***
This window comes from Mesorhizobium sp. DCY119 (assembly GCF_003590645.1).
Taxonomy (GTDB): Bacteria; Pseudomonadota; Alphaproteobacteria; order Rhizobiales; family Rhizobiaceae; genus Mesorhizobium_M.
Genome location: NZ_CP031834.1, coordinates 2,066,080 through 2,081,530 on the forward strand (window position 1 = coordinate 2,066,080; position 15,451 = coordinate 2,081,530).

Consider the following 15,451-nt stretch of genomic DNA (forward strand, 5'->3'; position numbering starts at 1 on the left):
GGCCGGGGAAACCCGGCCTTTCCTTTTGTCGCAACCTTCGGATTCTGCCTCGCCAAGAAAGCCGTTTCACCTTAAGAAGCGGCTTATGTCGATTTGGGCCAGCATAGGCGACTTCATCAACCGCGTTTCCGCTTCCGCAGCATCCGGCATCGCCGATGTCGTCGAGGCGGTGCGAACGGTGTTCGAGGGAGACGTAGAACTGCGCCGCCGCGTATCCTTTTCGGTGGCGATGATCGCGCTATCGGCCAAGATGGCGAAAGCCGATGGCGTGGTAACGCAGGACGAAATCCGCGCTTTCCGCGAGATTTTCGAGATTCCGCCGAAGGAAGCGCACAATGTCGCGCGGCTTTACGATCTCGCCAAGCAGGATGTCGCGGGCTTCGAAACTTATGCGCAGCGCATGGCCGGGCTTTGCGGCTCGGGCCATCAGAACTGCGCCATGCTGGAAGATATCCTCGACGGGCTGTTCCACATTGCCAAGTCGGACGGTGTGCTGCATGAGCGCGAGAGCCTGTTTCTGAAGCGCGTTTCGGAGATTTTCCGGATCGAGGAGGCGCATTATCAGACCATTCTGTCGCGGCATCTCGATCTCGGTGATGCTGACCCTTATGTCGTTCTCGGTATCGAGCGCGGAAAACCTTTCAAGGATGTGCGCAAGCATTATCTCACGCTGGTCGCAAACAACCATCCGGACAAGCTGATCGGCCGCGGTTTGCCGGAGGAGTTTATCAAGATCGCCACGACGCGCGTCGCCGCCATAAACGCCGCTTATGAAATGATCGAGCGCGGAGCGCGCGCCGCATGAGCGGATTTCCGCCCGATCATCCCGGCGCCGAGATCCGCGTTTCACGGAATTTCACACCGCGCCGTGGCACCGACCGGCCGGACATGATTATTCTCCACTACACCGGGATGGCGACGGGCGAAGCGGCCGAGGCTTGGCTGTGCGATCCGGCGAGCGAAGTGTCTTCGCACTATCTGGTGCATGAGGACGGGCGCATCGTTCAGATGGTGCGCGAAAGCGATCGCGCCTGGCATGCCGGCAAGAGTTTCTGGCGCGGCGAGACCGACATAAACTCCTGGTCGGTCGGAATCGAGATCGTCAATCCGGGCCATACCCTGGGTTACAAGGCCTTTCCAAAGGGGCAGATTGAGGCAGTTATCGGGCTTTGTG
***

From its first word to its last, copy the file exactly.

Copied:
This window comes from Mesorhizobium sp. DCY119 (assembly GCF_003590645.1).
Taxonomy (GTDB): Bacteria; Pseudomonadota; Alphaproteobacteria; order Rhizobiales; family Rhizobiaceae; genus Mesorhizobium_M.
Genome location: NZ_CP031834.1, coordinates 2,066,080 through 2,081,530 on the forward strand (window position 1 = coordinate 2,066,080; position 15,451 = coordinate 2,081,530).

Consider the following 15,451-nt stretch of genomic DNA (forward strand, 5'->3'; position numbering starts at 1 on the left):
GGCCGGGGAAACCCGGCCTTTCCTTTTGTCGCAACCTTCGGATTCTGCCTCGCCAAGAAAGCCGTTTCACCTTAAGAAGCGGCTTATGTCGATTTGGGCCAGCATAGGCGACTTCATCAACCGCGTTTCCGCTTCCGCAGCATCCGGCATCGCCGATGTCGTCGAGGCGGTGCGAACGGTGTTCGAGGGAGACGTAGAACTGCGCCGCCGCGTATCCTTTTCGGTGGCGATGATCGCGCTATCGGCCAAGATGGCGAAAGCCGATGGCGTGGTAACGCAGGACGAAATCCGCGCTTTCCGCGAGATTTTCGAGATTCCGCCGAAGGAAGCGCACAATGTCGCGCGGCTTTACGATCTCGCCAAGCAGGATGTCGCGGGCTTCGAAACTTATGCGCAGCGCATGGCCGGGCTTTGCGGCTCGGGCCATCAGAACTGCGCCATGCTGGAAGATATCCTCGACGGGCTGTTCCACATTGCCAAGTCGGACGGTGTGCTGCATGAGCGCGAGAGCCTGTTTCTGAAGCGCGTTTCGGAGATTTTCCGGATCGAGGAGGCGCATTATCAGACCATTCTGTCGCGGCATCTCGATCTCGGTGATGCTGACCCTTATGTCGTTCTCGGTATCGAGCGCGGAAAACCTTTCAAGGATGTGCGCAAGCATTATCTCACGCTGGTCGCAAACAACCATCCGGACAAGCTGATCGGCCGCGGTTTGCCGGAGGAGTTTATCAAGATCGCCACGACGCGCGTCGCCGCCATAAACGCCGCTTATGAAATGATCGAGCGCGGAGCGCGCGCCGCATGAGCGGATTTCCGCCCGATCATCCCGGCGCCGAGATCCGCGTTTCACGGAATTTCACACCGCGCCGTGGCACCGACCGGCCGGACATGATTATTCTCCACTACACCGGGATGGCGACGGGCGAAGCGGCCGAGGCTTGGCTGTGCGATCCGGCGAGCGAAGTGTCTTCGCACTATCTGGTGCATGAGGACGGGCGCATCGTTCAGATGGTGCGCGAAAGCGATCGCGCCTGGCATGCCGGCAAGAGTTTCTGGCGCGGCGAGACCGACATAAACTCCTGGTCGGTCGGAATCGAGATCGTCAATCCGGGCCATACCCTGGGTTACAAGGCCTTTCCAAAGGGGCAGATTGAGGCAGTTATCGGGCTTTGTG